Jeremy Corbyn has been accused of a “totally inappropriate and crassly timed” intervention as he seeks to draw links between Britain’s involvement in military interventions overseas and terrorism at home, as the General Election campaign resumes four days after the Manchester bomb attack.

The Labour leader’s speech comes as a brace of polls suggest the Conservative lead over his party is narrowing, with one showing Theresa May’s Tories just five points ahead – the tightest since the campaign for the June 8 election was launched.

All the major parties are expected to resume national campaigning on Friday, although Prime Minister Mrs May will not be involved as she is in Italy for a summit of the G7 group of industrialised nations.

In a speech in London, Mr Corbyn will launch a barely veiled attack on the Conservative record on terror, saying it is the “responsibility” of governments to minimise the risk of attacks by giving police the funding they need and ensuring their foreign policy does not heighten the threat to the UK.

But Security Minister Ben Wallace condemned Mr Corbyn’s speech and said Islamist terror was aimed at the British way of life rather than a response to foreign military interventions.

Speaking on Radio 4, shadow international trade secretary Barry Gardiner added that British foreign policy is an “excuse” used by terrorists to justify their attacks.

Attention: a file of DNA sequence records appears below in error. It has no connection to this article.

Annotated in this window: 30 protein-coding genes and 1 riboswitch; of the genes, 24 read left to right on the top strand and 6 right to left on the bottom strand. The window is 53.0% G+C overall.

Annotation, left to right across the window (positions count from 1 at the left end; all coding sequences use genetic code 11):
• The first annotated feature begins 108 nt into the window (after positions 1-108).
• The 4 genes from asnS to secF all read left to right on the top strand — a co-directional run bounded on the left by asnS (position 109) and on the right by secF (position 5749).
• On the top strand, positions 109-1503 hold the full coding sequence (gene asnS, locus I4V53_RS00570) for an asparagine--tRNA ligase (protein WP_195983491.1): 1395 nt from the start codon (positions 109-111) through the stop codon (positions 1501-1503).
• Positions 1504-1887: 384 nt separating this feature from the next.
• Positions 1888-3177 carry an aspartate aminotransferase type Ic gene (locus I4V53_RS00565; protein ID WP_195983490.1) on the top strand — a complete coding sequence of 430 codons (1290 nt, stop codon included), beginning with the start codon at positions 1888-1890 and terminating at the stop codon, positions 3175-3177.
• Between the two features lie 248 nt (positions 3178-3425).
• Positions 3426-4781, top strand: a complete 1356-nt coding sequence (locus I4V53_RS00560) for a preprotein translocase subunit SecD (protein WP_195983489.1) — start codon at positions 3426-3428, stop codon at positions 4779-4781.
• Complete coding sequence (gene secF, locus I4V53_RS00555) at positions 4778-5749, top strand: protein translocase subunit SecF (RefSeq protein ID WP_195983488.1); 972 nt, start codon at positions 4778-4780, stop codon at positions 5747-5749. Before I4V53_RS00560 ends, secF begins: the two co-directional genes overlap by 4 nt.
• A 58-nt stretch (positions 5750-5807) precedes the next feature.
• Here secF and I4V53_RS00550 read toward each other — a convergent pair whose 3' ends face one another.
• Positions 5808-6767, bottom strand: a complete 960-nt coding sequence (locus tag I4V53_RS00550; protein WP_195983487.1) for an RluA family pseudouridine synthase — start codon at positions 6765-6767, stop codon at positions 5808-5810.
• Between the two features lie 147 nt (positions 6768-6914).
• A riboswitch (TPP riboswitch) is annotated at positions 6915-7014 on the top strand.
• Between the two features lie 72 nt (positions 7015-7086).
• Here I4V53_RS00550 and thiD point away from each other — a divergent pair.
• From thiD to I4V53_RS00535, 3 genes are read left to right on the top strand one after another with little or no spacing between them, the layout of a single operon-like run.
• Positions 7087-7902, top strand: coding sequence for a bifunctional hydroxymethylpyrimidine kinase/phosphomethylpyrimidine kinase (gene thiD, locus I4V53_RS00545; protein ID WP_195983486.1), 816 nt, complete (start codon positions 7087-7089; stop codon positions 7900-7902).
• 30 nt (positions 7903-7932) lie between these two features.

He highlighted the conflicts in Iraq, Libya and Syria as he criticised military interventions that have “gone in hard but then has really lost its way”.

“Absolutely clearly, the responsibility for these atrocities that have taken place is with those that have perpetrated them. But what we have to understand is that they use these things as an excuse and there are young people – young men usually, but not exclusively – who are alienated from our society.”

Lib Dem leader Tim Farron said: “A few days ago, a young man built a bomb, walked into a pop concert and deliberately slaughtered children. Our children. Families are grieving. A community is in shock.

“Jeremy Corbyn has chosen to use that grotesque act to make a political point. I don’t agree with what he says, but I disagree even more that now is the time to say it. That’s not leadership, it’s putting politics before people at a time of tragedy.”